Justice by the numbers
That’s how many digits are in the longest prime number, which was discovered by a computer in Missouri — it’s 22,338,618 digits long, to be exact. That beats the previous longest known prime number by five million digits. As BBC Tech writes, the number was discovered as part of a global effort to discover prime numbers known as the Great Internet Mersenne Prime Search (Gimps).
That’s how much registration of electric vehicles fell in Georgia since the summer of 2015. What’s especially surprising about the drop is that about a year ago, Atlanta was ranked the number two city in the country for electric car use. Why the sudden drop? Georgia lawmakers took away a tax incentive that offered people who bought or leased electric vehicles a $5000 tax credit.
That’s how accurate a new algorithm is at determining which of the Supreme Court Justices wrote an unsigned opinion (referred to as a per curiam). M.I.T.’s William Li designed the algorithm in response to what he felt is a privilege abused by the courts. Li’s design came together by analyzing each justice’s writing style, and testing accuracy using opinions with known authors. As The Atlantic writes, its eerie accuracy could even make a case for robots that are designed to judge in the style of each of the justices.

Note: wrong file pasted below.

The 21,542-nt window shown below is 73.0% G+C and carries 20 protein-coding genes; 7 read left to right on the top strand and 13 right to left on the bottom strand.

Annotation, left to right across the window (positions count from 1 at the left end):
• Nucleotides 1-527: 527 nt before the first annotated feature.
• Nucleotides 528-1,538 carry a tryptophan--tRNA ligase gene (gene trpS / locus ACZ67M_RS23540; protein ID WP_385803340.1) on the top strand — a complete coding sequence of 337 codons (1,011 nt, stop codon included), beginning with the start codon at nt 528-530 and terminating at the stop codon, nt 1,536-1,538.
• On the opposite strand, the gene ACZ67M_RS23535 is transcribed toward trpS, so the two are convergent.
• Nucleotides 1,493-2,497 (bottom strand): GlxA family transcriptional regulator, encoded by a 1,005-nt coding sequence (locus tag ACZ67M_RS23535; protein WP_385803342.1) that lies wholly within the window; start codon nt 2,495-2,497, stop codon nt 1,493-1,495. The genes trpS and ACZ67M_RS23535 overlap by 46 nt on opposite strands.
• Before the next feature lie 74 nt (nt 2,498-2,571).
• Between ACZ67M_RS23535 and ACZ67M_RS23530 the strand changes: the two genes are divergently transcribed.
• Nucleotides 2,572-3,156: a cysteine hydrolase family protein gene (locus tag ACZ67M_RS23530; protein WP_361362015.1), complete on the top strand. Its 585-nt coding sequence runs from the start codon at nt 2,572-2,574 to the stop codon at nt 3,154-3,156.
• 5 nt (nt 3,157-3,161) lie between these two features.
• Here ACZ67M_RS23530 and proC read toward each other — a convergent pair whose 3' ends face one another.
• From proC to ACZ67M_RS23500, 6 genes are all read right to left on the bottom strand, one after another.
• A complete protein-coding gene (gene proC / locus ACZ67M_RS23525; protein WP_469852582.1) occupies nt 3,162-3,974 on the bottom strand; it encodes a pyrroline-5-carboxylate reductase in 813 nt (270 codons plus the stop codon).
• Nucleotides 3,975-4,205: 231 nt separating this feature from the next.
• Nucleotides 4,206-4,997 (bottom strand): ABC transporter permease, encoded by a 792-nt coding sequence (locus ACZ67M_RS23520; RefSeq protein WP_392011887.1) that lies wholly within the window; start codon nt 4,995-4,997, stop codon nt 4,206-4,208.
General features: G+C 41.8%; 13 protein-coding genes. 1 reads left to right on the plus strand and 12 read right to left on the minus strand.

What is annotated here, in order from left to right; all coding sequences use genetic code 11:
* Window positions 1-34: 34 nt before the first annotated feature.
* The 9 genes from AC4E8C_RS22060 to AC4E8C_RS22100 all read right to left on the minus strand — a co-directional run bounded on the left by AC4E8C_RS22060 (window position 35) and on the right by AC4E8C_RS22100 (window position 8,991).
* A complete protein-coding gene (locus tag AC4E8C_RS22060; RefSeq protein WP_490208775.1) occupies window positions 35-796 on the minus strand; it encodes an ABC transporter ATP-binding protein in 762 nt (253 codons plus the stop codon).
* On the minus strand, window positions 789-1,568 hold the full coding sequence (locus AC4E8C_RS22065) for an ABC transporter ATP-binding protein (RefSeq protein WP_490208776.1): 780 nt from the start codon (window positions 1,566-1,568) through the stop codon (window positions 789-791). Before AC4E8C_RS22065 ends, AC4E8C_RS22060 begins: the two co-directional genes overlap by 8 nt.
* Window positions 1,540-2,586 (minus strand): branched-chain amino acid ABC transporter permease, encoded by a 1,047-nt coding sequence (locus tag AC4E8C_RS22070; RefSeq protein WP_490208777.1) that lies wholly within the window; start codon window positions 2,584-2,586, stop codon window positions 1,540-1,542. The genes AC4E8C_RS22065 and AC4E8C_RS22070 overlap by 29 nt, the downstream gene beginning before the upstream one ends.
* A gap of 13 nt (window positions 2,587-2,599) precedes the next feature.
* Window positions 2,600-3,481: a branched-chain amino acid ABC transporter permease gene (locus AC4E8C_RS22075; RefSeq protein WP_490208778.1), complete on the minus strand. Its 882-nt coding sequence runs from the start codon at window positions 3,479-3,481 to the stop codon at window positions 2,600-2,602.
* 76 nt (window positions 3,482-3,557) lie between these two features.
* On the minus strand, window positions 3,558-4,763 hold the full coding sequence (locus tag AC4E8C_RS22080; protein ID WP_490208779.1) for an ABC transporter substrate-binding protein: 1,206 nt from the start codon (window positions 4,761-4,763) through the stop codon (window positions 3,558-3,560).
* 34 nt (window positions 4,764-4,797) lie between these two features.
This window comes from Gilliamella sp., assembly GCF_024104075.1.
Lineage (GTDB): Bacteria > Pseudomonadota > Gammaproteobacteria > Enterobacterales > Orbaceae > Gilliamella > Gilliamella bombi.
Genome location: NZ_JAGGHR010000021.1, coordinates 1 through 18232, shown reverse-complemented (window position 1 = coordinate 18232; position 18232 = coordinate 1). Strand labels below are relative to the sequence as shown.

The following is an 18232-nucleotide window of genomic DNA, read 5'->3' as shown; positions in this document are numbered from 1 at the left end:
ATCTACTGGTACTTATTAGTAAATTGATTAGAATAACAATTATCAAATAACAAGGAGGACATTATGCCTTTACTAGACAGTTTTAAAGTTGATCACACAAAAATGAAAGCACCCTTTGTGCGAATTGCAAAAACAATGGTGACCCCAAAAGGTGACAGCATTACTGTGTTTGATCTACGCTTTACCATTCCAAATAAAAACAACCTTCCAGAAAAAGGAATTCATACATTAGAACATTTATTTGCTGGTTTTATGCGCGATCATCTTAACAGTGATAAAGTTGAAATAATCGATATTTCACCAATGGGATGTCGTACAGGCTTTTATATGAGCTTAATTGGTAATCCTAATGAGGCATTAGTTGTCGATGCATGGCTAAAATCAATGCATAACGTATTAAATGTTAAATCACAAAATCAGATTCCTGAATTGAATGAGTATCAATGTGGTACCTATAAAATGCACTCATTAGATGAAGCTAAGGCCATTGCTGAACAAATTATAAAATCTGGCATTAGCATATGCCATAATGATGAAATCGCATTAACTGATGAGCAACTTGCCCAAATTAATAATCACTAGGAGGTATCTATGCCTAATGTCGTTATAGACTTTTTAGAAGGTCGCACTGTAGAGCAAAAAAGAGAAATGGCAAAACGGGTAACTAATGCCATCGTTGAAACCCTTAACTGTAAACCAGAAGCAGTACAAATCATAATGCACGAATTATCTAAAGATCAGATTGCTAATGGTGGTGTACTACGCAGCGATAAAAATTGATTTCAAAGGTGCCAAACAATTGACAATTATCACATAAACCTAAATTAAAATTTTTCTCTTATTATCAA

That’s how many workers are replaced by an industrial dishwasher. That matters to Richard LoGuercio, who employs hundreds of people to run his Los Angeles event rental business, Town and Country Event Rentals. But LoGuercio says that the upcoming minimum wage hike turns him into the bad guy — forcing him to find shortcuts to hire less workers.
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